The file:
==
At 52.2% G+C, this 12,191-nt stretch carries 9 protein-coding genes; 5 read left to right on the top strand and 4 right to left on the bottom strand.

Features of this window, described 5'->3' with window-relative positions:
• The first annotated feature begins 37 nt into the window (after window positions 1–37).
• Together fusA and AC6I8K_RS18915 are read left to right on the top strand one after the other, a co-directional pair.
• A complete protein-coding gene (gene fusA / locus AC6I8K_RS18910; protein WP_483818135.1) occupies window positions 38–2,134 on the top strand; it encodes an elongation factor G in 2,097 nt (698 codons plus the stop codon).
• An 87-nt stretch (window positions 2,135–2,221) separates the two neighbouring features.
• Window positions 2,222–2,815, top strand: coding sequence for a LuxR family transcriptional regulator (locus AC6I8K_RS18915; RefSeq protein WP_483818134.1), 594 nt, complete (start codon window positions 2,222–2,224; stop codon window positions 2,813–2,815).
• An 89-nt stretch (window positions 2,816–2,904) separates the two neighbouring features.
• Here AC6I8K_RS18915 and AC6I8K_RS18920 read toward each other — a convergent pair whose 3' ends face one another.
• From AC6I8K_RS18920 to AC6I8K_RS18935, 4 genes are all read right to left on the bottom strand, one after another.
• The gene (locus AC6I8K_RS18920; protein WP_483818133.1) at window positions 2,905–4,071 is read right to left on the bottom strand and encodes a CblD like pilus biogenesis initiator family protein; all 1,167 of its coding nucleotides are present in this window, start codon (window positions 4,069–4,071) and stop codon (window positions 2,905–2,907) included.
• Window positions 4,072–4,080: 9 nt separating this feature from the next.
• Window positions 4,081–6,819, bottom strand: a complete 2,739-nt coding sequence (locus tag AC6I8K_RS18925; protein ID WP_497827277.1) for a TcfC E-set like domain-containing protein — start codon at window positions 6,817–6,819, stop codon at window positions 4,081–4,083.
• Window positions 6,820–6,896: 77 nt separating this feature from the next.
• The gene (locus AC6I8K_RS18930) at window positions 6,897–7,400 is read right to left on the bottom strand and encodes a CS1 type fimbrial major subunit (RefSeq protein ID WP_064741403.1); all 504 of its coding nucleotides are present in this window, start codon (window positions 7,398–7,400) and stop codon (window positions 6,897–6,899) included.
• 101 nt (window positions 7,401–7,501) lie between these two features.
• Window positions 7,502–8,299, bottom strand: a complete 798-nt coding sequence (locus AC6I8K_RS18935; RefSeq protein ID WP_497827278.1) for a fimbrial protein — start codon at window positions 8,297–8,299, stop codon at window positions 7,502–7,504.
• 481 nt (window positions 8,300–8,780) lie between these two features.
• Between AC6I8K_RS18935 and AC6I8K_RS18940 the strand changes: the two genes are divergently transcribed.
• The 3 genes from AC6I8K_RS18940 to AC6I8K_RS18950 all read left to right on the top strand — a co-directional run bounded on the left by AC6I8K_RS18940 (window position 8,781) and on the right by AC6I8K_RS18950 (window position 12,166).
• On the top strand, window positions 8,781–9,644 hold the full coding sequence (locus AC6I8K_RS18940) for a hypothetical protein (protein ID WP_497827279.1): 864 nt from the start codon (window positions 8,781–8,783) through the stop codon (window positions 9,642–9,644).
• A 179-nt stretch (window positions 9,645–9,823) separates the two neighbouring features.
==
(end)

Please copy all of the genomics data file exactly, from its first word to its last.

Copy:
At 52.2% G+C, this 12,191-nt stretch carries 9 protein-coding genes; 5 read left to right on the top strand and 4 right to left on the bottom strand.

Features of this window, described 5'->3' with window-relative positions:
• The first annotated feature begins 37 nt into the window (after window positions 1–37).
• Together fusA and AC6I8K_RS18915 are read left to right on the top strand one after the other, a co-directional pair.
• A complete protein-coding gene (gene fusA / locus AC6I8K_RS18910; protein WP_483818135.1) occupies window positions 38–2,134 on the top strand; it encodes an elongation factor G in 2,097 nt (698 codons plus the stop codon).
• An 87-nt stretch (window positions 2,135–2,221) separates the two neighbouring features.
• Window positions 2,222–2,815, top strand: coding sequence for a LuxR family transcriptional regulator (locus AC6I8K_RS18915; RefSeq protein WP_483818134.1), 594 nt, complete (start codon window positions 2,222–2,224; stop codon window positions 2,813–2,815).
• An 89-nt stretch (window positions 2,816–2,904) separates the two neighbouring features.
• Here AC6I8K_RS18915 and AC6I8K_RS18920 read toward each other — a convergent pair whose 3' ends face one another.
• From AC6I8K_RS18920 to AC6I8K_RS18935, 4 genes are all read right to left on the bottom strand, one after another.
• The gene (locus AC6I8K_RS18920; protein WP_483818133.1) at window positions 2,905–4,071 is read right to left on the bottom strand and encodes a CblD like pilus biogenesis initiator family protein; all 1,167 of its coding nucleotides are present in this window, start codon (window positions 4,069–4,071) and stop codon (window positions 2,905–2,907) included.
• Window positions 4,072–4,080: 9 nt separating this feature from the next.
• Window positions 4,081–6,819, bottom strand: a complete 2,739-nt coding sequence (locus tag AC6I8K_RS18925; protein ID WP_497827277.1) for a TcfC E-set like domain-containing protein — start codon at window positions 6,817–6,819, stop codon at window positions 4,081–4,083.
• Window positions 6,820–6,896: 77 nt separating this feature from the next.
• The gene (locus AC6I8K_RS18930) at window positions 6,897–7,400 is read right to left on the bottom strand and encodes a CS1 type fimbrial major subunit (RefSeq protein ID WP_064741403.1); all 504 of its coding nucleotides are present in this window, start codon (window positions 7,398–7,400) and stop codon (window positions 6,897–6,899) included.
• 101 nt (window positions 7,401–7,501) lie between these two features.
• Window positions 7,502–8,299, bottom strand: a complete 798-nt coding sequence (locus AC6I8K_RS18935; RefSeq protein ID WP_497827278.1) for a fimbrial protein — start codon at window positions 8,297–8,299, stop codon at window positions 7,502–7,504.
• 481 nt (window positions 8,300–8,780) lie between these two features.
• Between AC6I8K_RS18935 and AC6I8K_RS18940 the strand changes: the two genes are divergently transcribed.
• The 3 genes from AC6I8K_RS18940 to AC6I8K_RS18950 all read left to right on the top strand — a co-directional run bounded on the left by AC6I8K_RS18940 (window position 8,781) and on the right by AC6I8K_RS18950 (window position 12,166).
• On the top strand, window positions 8,781–9,644 hold the full coding sequence (locus AC6I8K_RS18940) for a hypothetical protein (protein ID WP_497827279.1): 864 nt from the start codon (window positions 8,781–8,783) through the stop codon (window positions 9,642–9,644).
• A 179-nt stretch (window positions 9,645–9,823) separates the two neighbouring features.